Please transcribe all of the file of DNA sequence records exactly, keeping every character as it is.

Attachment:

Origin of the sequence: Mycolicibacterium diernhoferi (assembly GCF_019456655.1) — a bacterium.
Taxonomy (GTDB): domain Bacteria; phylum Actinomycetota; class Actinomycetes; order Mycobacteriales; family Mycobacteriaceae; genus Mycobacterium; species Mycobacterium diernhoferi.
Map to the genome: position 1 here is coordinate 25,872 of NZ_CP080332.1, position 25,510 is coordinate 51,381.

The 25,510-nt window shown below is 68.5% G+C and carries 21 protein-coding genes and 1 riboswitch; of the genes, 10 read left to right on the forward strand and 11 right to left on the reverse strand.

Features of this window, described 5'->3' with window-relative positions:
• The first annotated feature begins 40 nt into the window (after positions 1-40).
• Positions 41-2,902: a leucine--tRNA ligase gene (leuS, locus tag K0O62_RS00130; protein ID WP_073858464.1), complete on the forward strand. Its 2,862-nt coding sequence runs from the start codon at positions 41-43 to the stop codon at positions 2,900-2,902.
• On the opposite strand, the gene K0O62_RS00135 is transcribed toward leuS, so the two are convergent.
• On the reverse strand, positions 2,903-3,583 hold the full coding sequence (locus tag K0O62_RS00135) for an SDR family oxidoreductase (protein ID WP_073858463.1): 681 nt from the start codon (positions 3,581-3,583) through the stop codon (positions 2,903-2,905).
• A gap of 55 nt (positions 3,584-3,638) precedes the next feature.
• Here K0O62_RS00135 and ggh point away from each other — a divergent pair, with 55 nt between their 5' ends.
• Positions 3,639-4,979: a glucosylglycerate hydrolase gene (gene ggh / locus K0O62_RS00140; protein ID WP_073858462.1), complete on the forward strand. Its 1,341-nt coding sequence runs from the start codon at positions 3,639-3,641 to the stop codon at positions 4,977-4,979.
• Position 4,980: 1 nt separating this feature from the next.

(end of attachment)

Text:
Origin of the sequence: Mycolicibacterium diernhoferi (assembly GCF_019456655.1) — a bacterium.
Taxonomy (GTDB): domain Bacteria; phylum Actinomycetota; class Actinomycetes; order Mycobacteriales; family Mycobacteriaceae; genus Mycobacterium; species Mycobacterium diernhoferi.
Map to the genome: position 1 here is coordinate 25,872 of NZ_CP080332.1, position 25,510 is coordinate 51,381.

The 25,510-nt window shown below is 68.5% G+C and carries 21 protein-coding genes and 1 riboswitch; of the genes, 10 read left to right on the forward strand and 11 right to left on the reverse strand.

Features of this window, described 5'->3' with window-relative positions:
• The first annotated feature begins 40 nt into the window (after positions 1-40).
• Positions 41-2,902: a leucine--tRNA ligase gene (leuS, locus tag K0O62_RS00130; protein ID WP_073858464.1), complete on the forward strand. Its 2,862-nt coding sequence runs from the start codon at positions 41-43 to the stop codon at positions 2,900-2,902.
• On the opposite strand, the gene K0O62_RS00135 is transcribed toward leuS, so the two are convergent.
• On the reverse strand, positions 2,903-3,583 hold the full coding sequence (locus tag K0O62_RS00135) for an SDR family oxidoreductase (protein ID WP_073858463.1): 681 nt from the start codon (positions 3,581-3,583) through the stop codon (positions 2,903-2,905).
• A gap of 55 nt (positions 3,584-3,638) precedes the next feature.
• Here K0O62_RS00135 and ggh point away from each other — a divergent pair, with 55 nt between their 5' ends.
• Positions 3,639-4,979: a glucosylglycerate hydrolase gene (gene ggh / locus K0O62_RS00140; protein ID WP_073858462.1), complete on the forward strand. Its 1,341-nt coding sequence runs from the start codon at positions 3,639-3,641 to the stop codon at positions 4,977-4,979.
• Position 4,980: 1 nt separating this feature from the next.